I suppose it’s not easy to talk “to” people instead of “at” them, especially if you’re on opposite sides of an issue. I realize that my blog allows me to articulate my opinions in ways that I might not be able to if face-to-face with my opponents. However, I put more thought and effort into my writing than I do for verbal communication. In other words, I stand by all of the words and opinions expressed by me on this blog.
I’ve seen the drug war force many changes on the pain patient population in the past 30 years, but I don’t think I’ve ever felt such desperation in my fellow sufferers. Unfortunately, desperation has caused some patients to draw lines, like how many pain patients blame drug addicts for the opioid war. Like how the DEA and grieving family members of overdose victims blame the drugs.
My blog is mostly about my own opinions of living with chronic pain, although I also include the thoughts, feelings, and comments from other pain patients. Which brings me here…
Sun, Mar 6, 2016 1:10 pm
Re: Blog posts about Jennifer Weiss-Burke
From: Jennifer Weiss-Burke (email@example.com)
You are right I am not an expert in chronic pain and I’ve never claimed to be. My husband suffers from chronic pain and, like yourself, was dependent on painkillers for a number of years. They almost killed him and destroyed his life so he now seeks effective alternatives and non-opioid medications. So while I do not have direct experience with being a chronic pain patient, I know what my husband went through and continues to go through each and every day.
When you decide to visit Serenity Mesa, I will be happy to have someone other than myself guide you on a tour. You can call 877-3644 which is our main number. Anyone who answers can help schedule something.
I am a supporter of MAT and do not deny any of our residents access to these medicines that are proven to be effective for opiate addiction. In addition my son was on MAT so no I do not deny people access to effective and evidence based solutions, including medication.
We submitted our Medicaid application back in August and are waiting for it to be approved. We have contacted the state Medicaid office numerous times and have been told that all Medicaid applications are on hold because they are changing the application process. If you have any contacts in this area who can help me push the process through I would greatly appreciate it.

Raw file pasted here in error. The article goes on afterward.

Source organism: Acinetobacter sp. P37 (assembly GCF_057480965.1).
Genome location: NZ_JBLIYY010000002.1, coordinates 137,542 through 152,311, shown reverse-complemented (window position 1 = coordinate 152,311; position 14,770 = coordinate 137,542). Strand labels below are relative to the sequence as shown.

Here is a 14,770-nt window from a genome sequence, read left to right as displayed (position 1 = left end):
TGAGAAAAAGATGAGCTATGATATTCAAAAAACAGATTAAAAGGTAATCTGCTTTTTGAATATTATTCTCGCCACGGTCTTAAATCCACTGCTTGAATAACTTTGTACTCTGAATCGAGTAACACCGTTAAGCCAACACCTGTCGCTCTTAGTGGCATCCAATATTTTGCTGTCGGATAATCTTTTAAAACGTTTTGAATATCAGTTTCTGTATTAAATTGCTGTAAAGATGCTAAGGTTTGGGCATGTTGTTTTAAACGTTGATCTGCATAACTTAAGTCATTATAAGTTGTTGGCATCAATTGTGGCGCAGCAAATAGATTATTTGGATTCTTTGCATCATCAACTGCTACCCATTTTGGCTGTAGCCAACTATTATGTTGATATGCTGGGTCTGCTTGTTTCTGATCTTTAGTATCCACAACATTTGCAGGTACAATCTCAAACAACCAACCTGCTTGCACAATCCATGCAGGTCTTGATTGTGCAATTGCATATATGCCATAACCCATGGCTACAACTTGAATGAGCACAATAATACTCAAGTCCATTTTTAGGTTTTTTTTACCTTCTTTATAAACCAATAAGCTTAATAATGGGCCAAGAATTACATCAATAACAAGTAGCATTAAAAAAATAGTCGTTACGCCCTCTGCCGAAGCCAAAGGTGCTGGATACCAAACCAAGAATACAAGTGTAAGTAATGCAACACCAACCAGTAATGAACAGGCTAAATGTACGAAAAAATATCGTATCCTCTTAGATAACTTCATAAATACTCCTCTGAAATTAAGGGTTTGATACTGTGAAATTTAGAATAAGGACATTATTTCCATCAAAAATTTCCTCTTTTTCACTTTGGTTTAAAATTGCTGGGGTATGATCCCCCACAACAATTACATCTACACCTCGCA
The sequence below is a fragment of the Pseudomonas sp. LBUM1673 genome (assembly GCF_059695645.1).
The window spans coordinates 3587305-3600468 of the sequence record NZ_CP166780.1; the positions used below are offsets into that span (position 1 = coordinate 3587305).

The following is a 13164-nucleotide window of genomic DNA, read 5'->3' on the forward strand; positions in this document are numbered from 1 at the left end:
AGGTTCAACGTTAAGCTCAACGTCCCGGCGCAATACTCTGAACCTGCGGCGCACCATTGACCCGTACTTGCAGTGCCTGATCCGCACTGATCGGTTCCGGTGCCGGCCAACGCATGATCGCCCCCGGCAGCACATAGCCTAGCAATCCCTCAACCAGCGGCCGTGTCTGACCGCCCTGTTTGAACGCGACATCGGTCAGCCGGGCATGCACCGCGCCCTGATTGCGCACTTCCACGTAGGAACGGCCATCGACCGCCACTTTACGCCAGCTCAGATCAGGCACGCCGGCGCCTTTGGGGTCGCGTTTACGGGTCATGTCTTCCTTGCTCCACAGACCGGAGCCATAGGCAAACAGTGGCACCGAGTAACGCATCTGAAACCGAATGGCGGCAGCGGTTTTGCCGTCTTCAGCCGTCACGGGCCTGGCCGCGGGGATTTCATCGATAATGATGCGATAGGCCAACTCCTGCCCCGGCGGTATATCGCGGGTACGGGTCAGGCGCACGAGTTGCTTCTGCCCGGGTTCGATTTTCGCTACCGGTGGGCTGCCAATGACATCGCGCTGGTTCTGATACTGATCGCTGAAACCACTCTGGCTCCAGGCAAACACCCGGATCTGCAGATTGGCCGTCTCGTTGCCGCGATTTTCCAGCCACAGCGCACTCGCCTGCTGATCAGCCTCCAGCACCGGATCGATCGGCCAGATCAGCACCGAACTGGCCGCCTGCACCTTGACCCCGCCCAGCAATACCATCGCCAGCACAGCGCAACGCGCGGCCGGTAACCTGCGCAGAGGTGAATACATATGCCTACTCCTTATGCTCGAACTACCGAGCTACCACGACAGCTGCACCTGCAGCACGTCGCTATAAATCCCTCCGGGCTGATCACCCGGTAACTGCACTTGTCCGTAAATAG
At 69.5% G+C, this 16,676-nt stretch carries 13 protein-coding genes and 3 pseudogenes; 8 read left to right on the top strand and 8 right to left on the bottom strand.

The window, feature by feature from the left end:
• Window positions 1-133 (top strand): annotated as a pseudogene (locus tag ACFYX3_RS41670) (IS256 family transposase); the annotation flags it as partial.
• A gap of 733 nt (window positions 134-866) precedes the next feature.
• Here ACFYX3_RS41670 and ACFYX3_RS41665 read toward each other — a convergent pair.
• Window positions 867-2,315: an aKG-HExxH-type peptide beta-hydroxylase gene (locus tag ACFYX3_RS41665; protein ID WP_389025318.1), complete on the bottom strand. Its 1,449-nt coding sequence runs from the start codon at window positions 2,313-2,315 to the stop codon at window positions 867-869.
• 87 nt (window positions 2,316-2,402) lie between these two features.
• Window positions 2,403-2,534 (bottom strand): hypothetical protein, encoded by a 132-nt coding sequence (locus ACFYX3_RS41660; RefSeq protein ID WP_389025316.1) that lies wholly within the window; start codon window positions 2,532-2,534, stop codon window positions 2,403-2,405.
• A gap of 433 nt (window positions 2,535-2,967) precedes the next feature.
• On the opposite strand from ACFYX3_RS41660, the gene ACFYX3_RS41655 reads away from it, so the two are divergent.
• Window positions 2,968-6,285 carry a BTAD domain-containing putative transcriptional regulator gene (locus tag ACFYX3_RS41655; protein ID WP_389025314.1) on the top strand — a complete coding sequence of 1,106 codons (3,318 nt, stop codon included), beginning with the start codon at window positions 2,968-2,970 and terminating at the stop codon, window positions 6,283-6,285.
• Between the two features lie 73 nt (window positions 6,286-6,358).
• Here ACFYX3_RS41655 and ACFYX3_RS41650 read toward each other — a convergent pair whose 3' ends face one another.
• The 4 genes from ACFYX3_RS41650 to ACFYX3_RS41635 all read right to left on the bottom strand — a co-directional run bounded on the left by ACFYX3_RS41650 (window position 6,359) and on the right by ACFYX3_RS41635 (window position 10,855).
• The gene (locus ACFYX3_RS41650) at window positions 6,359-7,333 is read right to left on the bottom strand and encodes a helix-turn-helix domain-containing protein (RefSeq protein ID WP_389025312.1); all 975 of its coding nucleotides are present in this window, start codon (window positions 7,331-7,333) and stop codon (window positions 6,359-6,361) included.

No, these are not paid positions. I am a community member of the prescription drug misuse and overdose prevention committee and there are two other community members who are chronic pain patients so your concerns are represented on this committee. The meetings are open to anyone so you are welcome to attend.
You have made a number of assumptions about me that are not true, posted quotes on your blog that I have not said and continue to try and devalue my advocacy efforts. But, the truth remains that young people are becoming addicted to pain killers at alarming rates throughout this country. Kids are dying. Kids are becoming heroin addicts when their supply of pills runs out. Those are the facts. I wish that was my opinion or my over exaggerated perception but sadly it’s not.
I feel for your pain and pray for your strength and perseverance to get through each and every day. I am sorry you are going through what you are going through and hope you somehow find peace. My heart goes out to you.
Executive Director Healing Addiction in Our Community (HAC) & Serenity Mesa Youth Recovery Center
Along with this reply from Mrs. Weiss-Burke, her significant other, David Burke (Dbkono@gmail.com), posted a comment to the above link (twice), which I have copied below in its entirety:
As a fellow chronic pain patient I completely agree that prescription pain medications should not be taken away from us! The last thing those suffering from chronic pain need is to suffer daily without remediation. I have been fighting since 2006 with an intense intestinal disease in which I have lost sections of my small intestine and suffer daily from villitrocious sections of my intestines that will never heal. Currently I am still on a variety of other medicines to take care of my condition but I have to live in constant pain everyday.
I, like you, was addicted to painkillers and they almost destroyed my life. I lost everything before I was finally able to detox off the opiates and am proud to say that I have been clean for over 5 years now. I have learned to live and deal with the pain and now advocate. along with my wife, for laws, funding, facilities and whatever else it takes to help stop this epidemic that results in needless opiate overdose deaths.